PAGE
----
Some responses have focussed on the multi-disciplinary nature of occupational health services. But I did not see Dr Raynal’s argument as in any sense opposed to multidisciplinary services. It is the same as in, say, surgery. An effective surgical service depends on a great many individuals from a variety of disciplines. The specialist surgeon is in a minority in the team. But that fact does not detract from the necessity of fostering the education and supporting the professional independence of the specialist surgeon.
Competing interests: No competing interests
We took five main messages from Anne Raynal's personal view: the government and employers are not doing enough to identify cases of occupational disease; a small proportion of the U.K. working population has access to occupational health services; the role of specialists in occupational medicine is changing from preventing and diagnosing occupational disease to protecting employers from litigation; occupational health nurse advisors undertake work previously done by medical specialists in occupational medicine; and the specialty is dying. We would like to respond to the author and suggest some solutions.
There has been a huge decline in mining and manufacturing industries in the UK in recent decades. In the UK we have a good understanding of the occupational diseases associated with these industries however the new generation of occupational physicians will have less exposure to these working environments and consequent diseases. Newer industries bring new exposures and potential harm to health. We need to review the distribution and expertise in occupational medicine provision so that established and emerging occupational diseases are identified, diagnosed and workplace exposures eliminated or reduced to safe levels.
With the increase in service industries in the UK, occupational medicine has seen a shift away from industrial diseases such as pneumoconiosis, mesothelioma and other work related cancers. In the healthcare sector we see staff where pre existing symptoms are influencing ability to attend work or perform in work, and where work is implicated in causing symptoms. The most frequent problems are musculoskeletal and psychological. We now use the bio-psycho-social model of disease more often than the purely biological model of the past. We disagree with the author that we are 'protecting the employer from litigation'. Specialists in occupational medicine are bound by GMC rules and ethical guidance from the Faculty of Occupational Medicine. In the NHS we work hard to remain neutral, supporting both the staff member and their manager to resolve problems where workplace exposures are affecting health and where health is affecting an employees ability to do their job.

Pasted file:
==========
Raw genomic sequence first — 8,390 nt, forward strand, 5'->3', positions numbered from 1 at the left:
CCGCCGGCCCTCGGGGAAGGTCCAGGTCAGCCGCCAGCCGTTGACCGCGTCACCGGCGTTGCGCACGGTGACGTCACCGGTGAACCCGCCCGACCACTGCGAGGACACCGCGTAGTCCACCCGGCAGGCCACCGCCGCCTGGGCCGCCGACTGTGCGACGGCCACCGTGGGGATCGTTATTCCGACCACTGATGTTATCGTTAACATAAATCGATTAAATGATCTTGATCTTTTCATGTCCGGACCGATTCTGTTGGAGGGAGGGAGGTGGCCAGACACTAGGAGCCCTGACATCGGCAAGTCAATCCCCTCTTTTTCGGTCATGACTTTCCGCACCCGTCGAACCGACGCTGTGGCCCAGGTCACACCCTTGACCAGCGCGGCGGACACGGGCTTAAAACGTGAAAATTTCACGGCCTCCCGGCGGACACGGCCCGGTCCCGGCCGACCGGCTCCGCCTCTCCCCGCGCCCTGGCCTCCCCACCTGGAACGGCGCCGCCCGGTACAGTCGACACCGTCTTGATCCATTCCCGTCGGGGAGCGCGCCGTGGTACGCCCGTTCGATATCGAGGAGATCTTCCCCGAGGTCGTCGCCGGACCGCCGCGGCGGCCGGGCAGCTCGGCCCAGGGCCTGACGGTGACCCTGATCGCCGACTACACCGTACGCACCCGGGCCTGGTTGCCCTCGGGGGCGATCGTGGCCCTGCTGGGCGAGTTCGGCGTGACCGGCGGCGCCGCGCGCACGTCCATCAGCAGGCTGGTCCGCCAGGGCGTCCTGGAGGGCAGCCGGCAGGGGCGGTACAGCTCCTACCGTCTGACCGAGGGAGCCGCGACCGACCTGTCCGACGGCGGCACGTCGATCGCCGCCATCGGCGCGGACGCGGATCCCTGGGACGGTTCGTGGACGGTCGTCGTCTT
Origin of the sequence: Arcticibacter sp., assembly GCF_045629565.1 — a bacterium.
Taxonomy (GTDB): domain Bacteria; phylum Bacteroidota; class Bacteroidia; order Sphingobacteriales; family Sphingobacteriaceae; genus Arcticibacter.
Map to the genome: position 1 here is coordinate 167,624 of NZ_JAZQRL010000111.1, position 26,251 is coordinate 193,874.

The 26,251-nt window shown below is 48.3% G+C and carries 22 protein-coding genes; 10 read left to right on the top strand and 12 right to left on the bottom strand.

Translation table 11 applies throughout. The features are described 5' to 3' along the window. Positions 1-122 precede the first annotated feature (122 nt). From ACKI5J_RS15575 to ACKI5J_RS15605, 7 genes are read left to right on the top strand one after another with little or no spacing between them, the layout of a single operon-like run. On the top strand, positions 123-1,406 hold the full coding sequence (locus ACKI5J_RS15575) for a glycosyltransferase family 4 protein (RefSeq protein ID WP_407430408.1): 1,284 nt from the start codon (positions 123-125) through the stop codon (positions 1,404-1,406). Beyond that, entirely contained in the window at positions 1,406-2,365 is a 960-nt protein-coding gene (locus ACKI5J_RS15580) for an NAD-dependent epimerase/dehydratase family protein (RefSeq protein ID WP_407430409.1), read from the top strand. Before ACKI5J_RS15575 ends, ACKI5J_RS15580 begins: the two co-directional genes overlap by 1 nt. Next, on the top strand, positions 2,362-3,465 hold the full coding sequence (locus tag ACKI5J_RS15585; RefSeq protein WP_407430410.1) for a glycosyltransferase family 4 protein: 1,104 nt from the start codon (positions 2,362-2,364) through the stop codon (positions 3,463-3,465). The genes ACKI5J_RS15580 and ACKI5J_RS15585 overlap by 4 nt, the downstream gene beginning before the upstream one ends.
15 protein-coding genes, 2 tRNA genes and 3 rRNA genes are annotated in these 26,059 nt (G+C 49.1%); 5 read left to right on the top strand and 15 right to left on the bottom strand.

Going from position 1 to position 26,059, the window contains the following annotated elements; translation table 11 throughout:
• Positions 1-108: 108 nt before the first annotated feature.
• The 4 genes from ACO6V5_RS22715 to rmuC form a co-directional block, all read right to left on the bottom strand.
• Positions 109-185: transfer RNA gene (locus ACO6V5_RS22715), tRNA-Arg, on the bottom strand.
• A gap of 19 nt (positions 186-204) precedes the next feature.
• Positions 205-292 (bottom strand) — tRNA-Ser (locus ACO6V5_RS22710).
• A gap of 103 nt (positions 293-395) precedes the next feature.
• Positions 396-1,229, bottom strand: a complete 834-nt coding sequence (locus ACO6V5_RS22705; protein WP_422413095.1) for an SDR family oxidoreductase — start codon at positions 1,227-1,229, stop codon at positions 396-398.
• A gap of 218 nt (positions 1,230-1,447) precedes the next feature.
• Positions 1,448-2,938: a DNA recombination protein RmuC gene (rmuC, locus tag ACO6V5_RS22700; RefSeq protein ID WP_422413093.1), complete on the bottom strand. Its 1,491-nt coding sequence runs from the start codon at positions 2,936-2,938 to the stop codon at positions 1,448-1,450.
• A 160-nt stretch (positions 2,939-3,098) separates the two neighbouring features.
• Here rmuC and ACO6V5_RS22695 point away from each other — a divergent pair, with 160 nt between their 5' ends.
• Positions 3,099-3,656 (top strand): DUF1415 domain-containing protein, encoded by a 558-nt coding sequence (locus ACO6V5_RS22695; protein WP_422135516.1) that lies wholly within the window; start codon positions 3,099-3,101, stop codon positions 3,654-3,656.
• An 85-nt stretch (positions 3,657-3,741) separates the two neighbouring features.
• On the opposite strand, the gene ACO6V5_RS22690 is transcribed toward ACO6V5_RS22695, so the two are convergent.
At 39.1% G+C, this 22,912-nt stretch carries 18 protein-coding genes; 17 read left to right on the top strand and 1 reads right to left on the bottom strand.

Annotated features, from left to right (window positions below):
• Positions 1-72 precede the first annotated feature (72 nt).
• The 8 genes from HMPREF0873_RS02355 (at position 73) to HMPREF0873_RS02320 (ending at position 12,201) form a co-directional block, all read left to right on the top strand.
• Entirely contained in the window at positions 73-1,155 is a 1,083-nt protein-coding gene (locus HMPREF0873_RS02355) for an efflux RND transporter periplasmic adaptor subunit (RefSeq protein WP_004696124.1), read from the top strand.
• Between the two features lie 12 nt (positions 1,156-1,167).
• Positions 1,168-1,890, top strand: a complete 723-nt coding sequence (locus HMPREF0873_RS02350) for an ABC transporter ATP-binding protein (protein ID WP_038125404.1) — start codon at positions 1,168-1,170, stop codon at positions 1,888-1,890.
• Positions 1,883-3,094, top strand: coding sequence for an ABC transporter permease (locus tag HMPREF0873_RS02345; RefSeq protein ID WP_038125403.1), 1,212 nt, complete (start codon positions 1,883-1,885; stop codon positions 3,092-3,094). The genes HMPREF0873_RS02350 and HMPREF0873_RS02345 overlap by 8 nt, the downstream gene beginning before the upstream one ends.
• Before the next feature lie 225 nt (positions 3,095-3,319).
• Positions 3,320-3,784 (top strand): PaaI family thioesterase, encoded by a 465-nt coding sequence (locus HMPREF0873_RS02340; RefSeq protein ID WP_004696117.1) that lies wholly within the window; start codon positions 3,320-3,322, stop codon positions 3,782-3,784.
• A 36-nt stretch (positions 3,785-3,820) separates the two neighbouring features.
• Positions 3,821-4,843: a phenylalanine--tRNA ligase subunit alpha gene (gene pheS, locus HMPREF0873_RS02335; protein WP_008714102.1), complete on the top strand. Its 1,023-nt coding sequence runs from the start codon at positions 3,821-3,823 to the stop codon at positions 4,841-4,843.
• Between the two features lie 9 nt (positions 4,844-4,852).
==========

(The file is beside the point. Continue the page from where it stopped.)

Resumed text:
The author comments that 'most employers now use occupational health nurses to undertake medical assessments that would have been done by occupational physicians 20 years ago' but does not expand on this observation. Along with many other specialties, occupational health has expert nurse advisors who contribute to the multi-disciplinary team case management. Indeed with the reduction in biological occupational disease, doctors are not always the most crucial members of the team.
Finally, we agree that the small number of trainees entering the specialty is a concern. Occupational medicine can be a fascinating and rewarding career for someone with an inquisitive mind who is interested in what people do all day in various jobs, what drives them, and how the workplace can enhance, or jeopardise, someone's physical and mental health. We encourage junior doctors to consider this career option.
Dr Sian Williams
On behalf of members of the London Consortium of Occupational Health Practitioners in the NHS (LCOHP).
Competing interests: No competing interests
Raynal's commentary and the responses to it do indeed reflect the parlous state of Occupational Medicine. Perceptions about this worthwhile and interesting career choice must alter before things can change. We can and should do more to inform beneficiaries of effective Occupational Medicine about what it is. This must include education of the public, workers, medical students, junior doctors, general practitioners and consultants in other specialties. As long as we are referred to as 'drain doctors' and 'occy health' the image of Occupational Medicine will remain in the shadows.
Competing interests: No competing interests
Raynal expresses the opinion that some European countries are managing occupational health better than the UK but I am curious to know on what evidence this is based? To answer this question reliably requires measurements of the true incidence of work-related diseases in different countries. European Occupational Diseases Statistics have not been collected since 2009 following a decision by the Health and Safety at Work Statistics Working Group on the grounds that the large variation in the data quality made it unreliable for cross-country comparisons.  Certainly some European countries fund occupational health services through private or state insurance premiums with the worthwhile goal of making employers pay for the costs of work-related diseases. In practice, however, this can result in a bureaucratic system that might penalise the worker. For example a worker may choose not to make claim during an economic recession or an insurer might decide to withdraw a benefit. Without some reliable data I am not convinced that one approach can be judged to be superior to another.